NORMAN — A low-hanging cap partially hid Sam Bradford’s eyes, and a scruffy beard began to camouflage his face. But incognito is not Harry Heisman’s game plan for 2009.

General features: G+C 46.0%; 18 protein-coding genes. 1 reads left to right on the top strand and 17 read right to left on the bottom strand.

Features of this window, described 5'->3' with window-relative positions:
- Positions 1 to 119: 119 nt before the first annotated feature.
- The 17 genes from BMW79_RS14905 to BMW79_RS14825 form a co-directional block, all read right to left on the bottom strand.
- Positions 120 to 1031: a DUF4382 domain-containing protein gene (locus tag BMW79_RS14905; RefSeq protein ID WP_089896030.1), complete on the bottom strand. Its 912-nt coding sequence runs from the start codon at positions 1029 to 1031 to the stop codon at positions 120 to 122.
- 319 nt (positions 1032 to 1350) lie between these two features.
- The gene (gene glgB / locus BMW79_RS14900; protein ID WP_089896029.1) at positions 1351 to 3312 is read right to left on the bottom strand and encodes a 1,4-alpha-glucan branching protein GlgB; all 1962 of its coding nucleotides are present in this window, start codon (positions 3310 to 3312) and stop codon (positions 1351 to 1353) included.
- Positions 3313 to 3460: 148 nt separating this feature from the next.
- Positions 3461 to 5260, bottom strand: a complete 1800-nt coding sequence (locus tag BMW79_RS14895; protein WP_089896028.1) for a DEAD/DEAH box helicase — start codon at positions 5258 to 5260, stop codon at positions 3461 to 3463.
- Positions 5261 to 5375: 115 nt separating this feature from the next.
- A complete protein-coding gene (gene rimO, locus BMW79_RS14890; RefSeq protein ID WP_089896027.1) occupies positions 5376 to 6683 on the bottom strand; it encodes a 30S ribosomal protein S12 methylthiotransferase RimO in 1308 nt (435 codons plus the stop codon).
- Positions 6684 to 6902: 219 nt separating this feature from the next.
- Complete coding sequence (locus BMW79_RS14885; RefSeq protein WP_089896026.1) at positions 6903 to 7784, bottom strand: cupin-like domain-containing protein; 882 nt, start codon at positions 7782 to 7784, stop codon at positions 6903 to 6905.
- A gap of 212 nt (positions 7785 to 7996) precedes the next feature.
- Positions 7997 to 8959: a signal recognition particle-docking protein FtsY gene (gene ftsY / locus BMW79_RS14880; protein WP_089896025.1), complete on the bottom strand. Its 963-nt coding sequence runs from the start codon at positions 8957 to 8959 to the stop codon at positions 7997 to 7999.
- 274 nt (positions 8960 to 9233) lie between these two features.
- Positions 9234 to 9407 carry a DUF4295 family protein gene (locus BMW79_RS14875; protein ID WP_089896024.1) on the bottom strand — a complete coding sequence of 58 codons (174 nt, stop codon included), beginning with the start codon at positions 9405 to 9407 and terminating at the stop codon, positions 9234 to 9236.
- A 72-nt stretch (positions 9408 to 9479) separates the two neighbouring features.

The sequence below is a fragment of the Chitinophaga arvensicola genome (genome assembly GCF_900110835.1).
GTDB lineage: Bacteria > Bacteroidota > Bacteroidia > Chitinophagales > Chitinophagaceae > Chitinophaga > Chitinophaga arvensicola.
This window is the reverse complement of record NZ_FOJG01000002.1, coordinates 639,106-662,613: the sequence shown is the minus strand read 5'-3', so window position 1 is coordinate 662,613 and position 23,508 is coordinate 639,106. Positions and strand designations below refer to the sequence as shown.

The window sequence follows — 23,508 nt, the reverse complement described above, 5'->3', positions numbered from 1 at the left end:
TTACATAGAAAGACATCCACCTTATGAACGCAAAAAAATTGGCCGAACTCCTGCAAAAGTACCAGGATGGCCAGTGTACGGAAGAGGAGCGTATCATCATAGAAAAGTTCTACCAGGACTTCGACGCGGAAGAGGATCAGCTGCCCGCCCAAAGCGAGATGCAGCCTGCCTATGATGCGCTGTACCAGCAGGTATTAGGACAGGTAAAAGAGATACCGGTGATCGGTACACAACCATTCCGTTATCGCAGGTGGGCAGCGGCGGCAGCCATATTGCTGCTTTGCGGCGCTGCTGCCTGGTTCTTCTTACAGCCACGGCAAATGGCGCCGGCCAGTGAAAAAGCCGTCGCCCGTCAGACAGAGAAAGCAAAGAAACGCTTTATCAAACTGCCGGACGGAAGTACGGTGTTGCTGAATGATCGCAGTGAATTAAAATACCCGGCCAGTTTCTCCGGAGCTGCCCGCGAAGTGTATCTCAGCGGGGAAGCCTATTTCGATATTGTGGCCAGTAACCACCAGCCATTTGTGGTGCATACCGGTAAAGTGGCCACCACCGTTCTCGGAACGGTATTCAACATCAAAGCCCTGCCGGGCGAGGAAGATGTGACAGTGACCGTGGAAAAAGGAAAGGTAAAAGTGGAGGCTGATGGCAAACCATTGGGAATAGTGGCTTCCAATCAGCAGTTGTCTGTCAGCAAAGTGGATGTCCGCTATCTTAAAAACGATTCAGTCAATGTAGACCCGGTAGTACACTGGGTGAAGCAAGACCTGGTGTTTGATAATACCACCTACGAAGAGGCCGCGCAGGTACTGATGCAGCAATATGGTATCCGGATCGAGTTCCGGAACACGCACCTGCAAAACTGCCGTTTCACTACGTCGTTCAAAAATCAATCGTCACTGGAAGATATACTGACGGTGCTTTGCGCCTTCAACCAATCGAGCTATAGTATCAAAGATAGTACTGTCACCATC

When you’re the most popular player in the history of the state’s most popular franchise, speaking softly is not an option, no matter how big a stick you carry. Following Teddy Roosevelt took Bradford far. But it will take him no farther. And truth is, the Oklahoma quarterback has been speaking up since the middle of last season. "From mid-season on, he really took the reins and became a very vocal leader,” OU quarterback coach Josh Heupel said. "That role has continued to expand.” That’s not Bradford’s natural personality. Slingin’ Sam is quiet, reserved, low-key. But that’s not the role required of a Heisman Trophy-winning veteran of a team with its sights set on all the marbles. "My role as a leader has definitely increased,” Bradford said. "I’ve kind of grown into it. The more experience I get, the more confidence I feel.” So Bradford is talking more. Encouraging. Cajoling. Reprimanding. Which is what you would expect from a three-year starter who knows the offense well and his teammates better. "He’s doing a better job with our young receivers,” Heupel said. "After a rep, ‘This is what I’m seeing. This is what you should be seeing.’ ” Bradford’s words appear to be well-received. Truth is, wagon trains want their quartermaster to level with them. "Guys want to hear what he’s thinking or what’s on his mind,” Bob Stoops said of Bradford. This is a natural progression.